Computing stuff tied to the physical world

Flippin’ bits

In AVR, Hardware, Software on Aug 27, 2010 at 00:01

After yesterday’s post about setting and clearing bits, let’s explore reversing bits, i.e. changing them from 0 to 1 and back. And let’s do it by blinking an LED attached to DIO of port 1 – i.e. Arduino digital pin 4:

Screen Shot 2010 08 26 at 10.31.26

The “if (onOff = 0)” etc is the logic that toggles onOff between 0 and 1 on each pass through the loop:

    if (onOff == 0) onOff = 1; else onOff = 0;

But there are lots of ways to do the same thing, coded differently:

    if (onOff == 0) onOff = 1; else onOff = 0;
    if (onOff == 0) onOff = bit(0); else onOff = 0;
    if (onOff == 0) bitSet(onOff, 0); else bitClear(onOff, 0);
    onOff = onOff ? 0 : 1;
    onOff = (~ onOff) & 1;
    onOff = (onOff + 1) & 1;
    onOff = ! onOff;
    onOff = 1 - onOff;
    onOff = onOff ^ 1;
    onOff ^= 1;

See if you can figure out all of these.

Take your pick. Those last two use C’s XOR operator. I tend to prefer shorter source code, so I’d use that last notation (note that the resulting compiled code is not necessarily shorter than the other examples).

Now suppose you have a byte value “X” and you want to flip the 4th bit in it, while not changing anything else. That’s a bit more work. It could be done like this, for example:

    if (bitRead(X, 4) == 0) bitSet(X, 4); else bitClear(X, 4);

Or like either of these:

    X = X ^ bit(4);
    X ^= bit(4);

This shows clearly that the “^” XOR operator does exactly what we need: flip bits.

Back to blinking an actual LED, as done with the above sketch. Here’s a little mind bender – another sketch, doing the same using raw ports and the XOR operator:

Screen Shot 2010 08 26 at 10.58.10

The first example was doing things “the Arduino way”, using pinMode() and digitalWrite(). It compiles to 890 bytes of code. This second example goes straight to the hardware and uses 554 bytes of code:

  • Arduino digital pin 4 is bit 4 on the “D port” of an ATmega
  • “DDRD” is the “Data Direction Register”, where we set up pin 4 as an output
  • “PORTD” is the out “Port Register”, which controls the actual output signal

You can see the XOR in action in that last example. It takes all the output bits of port D (Arduino pins 0 .. 7), and flips just a single bit, i.e. bit 4.

Just for kicks, I’ll show you one more way to blink the LED:

Screen Shot 2010 08 26 at 11.03.44

This uses a relatively little-known feature of the hardware, which actually has “bit flipping” built-in. The “PIND” register is normally used for input, i.e. for reading the state of a pin as an input signal. But you can also write to that register. When you do, it will be used to flip output pins, but only for the bits which were set to 1. It’s essentially a built-in XOR.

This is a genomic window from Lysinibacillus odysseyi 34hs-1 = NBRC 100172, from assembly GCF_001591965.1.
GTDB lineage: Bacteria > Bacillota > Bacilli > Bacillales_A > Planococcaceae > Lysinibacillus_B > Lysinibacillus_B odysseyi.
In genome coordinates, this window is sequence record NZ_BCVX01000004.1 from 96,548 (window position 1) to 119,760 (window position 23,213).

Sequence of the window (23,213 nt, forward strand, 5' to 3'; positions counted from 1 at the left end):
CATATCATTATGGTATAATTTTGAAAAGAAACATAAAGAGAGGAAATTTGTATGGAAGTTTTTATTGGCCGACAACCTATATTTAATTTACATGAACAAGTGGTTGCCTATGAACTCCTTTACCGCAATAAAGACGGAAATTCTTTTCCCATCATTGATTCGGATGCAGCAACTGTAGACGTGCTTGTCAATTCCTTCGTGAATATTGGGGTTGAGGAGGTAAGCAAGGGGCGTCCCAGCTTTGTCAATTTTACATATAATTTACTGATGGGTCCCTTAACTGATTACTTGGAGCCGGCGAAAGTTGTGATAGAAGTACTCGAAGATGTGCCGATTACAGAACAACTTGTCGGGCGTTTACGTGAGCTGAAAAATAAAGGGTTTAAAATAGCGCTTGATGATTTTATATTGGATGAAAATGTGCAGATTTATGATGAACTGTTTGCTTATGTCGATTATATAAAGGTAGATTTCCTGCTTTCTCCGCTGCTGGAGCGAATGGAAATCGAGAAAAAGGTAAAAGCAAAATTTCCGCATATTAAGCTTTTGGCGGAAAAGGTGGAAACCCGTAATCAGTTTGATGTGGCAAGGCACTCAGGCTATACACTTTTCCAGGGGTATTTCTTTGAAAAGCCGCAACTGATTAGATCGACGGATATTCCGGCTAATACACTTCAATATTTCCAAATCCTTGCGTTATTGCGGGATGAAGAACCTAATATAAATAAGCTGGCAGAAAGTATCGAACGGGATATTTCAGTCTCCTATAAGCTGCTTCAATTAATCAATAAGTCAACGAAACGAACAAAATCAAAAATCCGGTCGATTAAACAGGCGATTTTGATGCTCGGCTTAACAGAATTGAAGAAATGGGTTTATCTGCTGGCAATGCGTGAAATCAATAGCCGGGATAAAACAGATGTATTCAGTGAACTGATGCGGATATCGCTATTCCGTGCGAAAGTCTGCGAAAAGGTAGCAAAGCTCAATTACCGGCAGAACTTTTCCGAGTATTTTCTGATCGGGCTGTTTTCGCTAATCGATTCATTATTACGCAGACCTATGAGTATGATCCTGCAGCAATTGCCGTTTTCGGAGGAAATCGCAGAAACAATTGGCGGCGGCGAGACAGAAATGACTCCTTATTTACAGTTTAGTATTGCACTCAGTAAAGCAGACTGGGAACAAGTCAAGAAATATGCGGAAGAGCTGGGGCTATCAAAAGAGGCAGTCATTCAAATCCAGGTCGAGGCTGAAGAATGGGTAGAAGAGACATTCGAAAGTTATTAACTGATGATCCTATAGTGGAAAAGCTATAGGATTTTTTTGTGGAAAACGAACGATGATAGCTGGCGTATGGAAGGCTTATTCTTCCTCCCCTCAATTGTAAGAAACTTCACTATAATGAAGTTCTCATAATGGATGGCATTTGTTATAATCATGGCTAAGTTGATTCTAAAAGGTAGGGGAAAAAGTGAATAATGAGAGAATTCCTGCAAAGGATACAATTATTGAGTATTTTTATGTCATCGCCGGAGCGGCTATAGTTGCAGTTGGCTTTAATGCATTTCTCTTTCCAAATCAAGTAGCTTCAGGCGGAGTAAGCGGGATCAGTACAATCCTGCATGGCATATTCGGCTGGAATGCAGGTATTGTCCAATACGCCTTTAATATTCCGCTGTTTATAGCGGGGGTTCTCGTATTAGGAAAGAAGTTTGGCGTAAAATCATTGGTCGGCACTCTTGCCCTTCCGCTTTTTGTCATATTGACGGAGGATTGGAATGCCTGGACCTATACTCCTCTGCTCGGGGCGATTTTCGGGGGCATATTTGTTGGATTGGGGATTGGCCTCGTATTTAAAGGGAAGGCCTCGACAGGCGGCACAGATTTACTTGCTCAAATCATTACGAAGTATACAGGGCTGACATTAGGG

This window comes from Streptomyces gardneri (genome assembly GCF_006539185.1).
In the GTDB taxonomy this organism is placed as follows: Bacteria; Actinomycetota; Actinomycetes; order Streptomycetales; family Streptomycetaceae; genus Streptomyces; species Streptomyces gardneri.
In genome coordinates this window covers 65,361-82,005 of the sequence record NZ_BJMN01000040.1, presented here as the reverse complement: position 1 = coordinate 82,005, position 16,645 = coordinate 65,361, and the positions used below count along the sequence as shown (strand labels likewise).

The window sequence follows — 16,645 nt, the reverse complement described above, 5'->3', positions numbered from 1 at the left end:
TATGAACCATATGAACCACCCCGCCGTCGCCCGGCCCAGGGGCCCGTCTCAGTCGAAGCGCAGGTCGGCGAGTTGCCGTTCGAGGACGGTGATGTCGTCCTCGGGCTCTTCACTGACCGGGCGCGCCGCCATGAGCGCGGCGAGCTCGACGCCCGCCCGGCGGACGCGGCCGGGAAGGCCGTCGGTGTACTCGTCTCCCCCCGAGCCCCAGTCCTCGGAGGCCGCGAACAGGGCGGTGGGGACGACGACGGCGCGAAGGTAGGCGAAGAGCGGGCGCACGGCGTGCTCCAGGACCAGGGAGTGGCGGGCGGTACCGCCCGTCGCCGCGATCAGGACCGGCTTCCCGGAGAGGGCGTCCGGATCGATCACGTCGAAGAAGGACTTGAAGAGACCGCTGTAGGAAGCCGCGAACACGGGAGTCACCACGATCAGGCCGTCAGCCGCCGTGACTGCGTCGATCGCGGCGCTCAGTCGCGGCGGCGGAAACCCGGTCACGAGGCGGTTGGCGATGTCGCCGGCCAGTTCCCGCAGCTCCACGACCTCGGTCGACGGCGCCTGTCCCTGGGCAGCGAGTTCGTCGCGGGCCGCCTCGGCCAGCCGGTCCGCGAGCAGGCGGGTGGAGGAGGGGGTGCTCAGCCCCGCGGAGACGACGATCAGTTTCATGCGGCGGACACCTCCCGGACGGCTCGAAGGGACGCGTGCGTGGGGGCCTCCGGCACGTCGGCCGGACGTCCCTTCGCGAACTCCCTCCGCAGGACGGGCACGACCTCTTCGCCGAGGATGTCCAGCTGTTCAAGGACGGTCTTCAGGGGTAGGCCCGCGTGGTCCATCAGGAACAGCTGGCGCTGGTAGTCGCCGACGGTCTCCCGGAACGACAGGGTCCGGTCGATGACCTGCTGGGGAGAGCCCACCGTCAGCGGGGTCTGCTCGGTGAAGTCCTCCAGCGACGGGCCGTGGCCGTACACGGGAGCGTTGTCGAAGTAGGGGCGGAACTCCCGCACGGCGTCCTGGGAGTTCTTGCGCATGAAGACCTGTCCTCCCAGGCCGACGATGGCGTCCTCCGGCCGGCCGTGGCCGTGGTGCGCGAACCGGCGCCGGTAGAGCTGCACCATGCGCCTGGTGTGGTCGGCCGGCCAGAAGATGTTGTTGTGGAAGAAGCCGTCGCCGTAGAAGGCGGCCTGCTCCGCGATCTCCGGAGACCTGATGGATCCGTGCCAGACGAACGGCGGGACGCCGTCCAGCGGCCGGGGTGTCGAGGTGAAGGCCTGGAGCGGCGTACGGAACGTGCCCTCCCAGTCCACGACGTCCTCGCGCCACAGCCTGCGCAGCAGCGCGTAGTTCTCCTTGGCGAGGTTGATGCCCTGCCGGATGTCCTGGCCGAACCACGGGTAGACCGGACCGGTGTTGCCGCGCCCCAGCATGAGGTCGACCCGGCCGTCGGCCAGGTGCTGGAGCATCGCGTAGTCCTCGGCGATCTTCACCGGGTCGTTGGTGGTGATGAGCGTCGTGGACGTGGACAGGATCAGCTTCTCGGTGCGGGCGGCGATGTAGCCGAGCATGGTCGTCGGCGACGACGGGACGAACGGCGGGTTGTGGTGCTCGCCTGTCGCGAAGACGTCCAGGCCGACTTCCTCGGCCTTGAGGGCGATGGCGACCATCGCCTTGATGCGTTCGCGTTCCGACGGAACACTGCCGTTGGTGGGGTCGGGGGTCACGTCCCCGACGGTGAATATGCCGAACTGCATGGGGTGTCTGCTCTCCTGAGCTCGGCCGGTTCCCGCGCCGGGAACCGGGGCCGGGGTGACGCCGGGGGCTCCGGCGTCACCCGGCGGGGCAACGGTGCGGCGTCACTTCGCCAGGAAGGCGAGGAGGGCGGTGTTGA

That last example uses 550 bytes of code, most of which is overhead from the Arduino run-time library (setting up the milliseconds timer, etc). So what’s in a measly 4 bytes, right? Wrong. There is a minute, but sometimes important difference: the other approaches all had to read the register value first, flip the bit, and then write the value back. This last version only writes a (constant) value to a register. With interrupts, that can be very important: this last version can’t ever go wrong, it will always flip the requested bit. The other version could have an interrupt occur between the read and the write. It’s a known issue for the Arduino Mega. It can lead to code which runs for a week, and then fails mysteriously. Bugs like these are fiendishly hard to properly diagnose.

Bit-flipping can be quite useful for physical computing. Not only does it let you easily toggle specific bits, and change the state of some output pins, it can also be a way to clear a bit. Let’s say you need to generate a (very) quick pulse. Here are four ways to accomplish the same thing:

    bitSet(PORTD, 4); bitClear(PORTD, 4);
    PORTD |= bit(4); PORTD ^= bit(4);
    PORTD |= bit(4); PIND = bit(4);
    PIND = bit(4); PIND = bit(4);

That second one based on XOR works, because bit 4 is known to be one, so setting it to zero is always the same as flipping it. That’s also why the third PORTD/PIND example works, with PIND doing the XOR in hardware. Lastly, the fourth approach will only work if bit 4 was initially zero. It’s the fastest one, and does not suffer from the interrupt race condition mentioned above.

Ok, that’s enough flippin’ for one day!

Tomorrow, I’m going to go into, ehm… “fractional bits” (haha!) ;)

Update – see comment below on why “bitSet(PORTD, 4); bitClear(PORTD, 4);” are also interrupt-safe (mostly – but not on every pin of an Arduino Mega!).

  1. The ‘bitSet(PORTD, 4); bitClear(PORTD, 4);’ example does a read/modify/write but in one instruction and two cycles (so it should work OK with interrupts).

    Funny that the datasheet mentions this XORing feature of PINx but still lists all the bits in PINx as read-only. ;] And remember that this feature works only on the newer devices (ATmega88 and co., not on the old ATtiny2313 or ATmega8).

  2. Ah, good catch.

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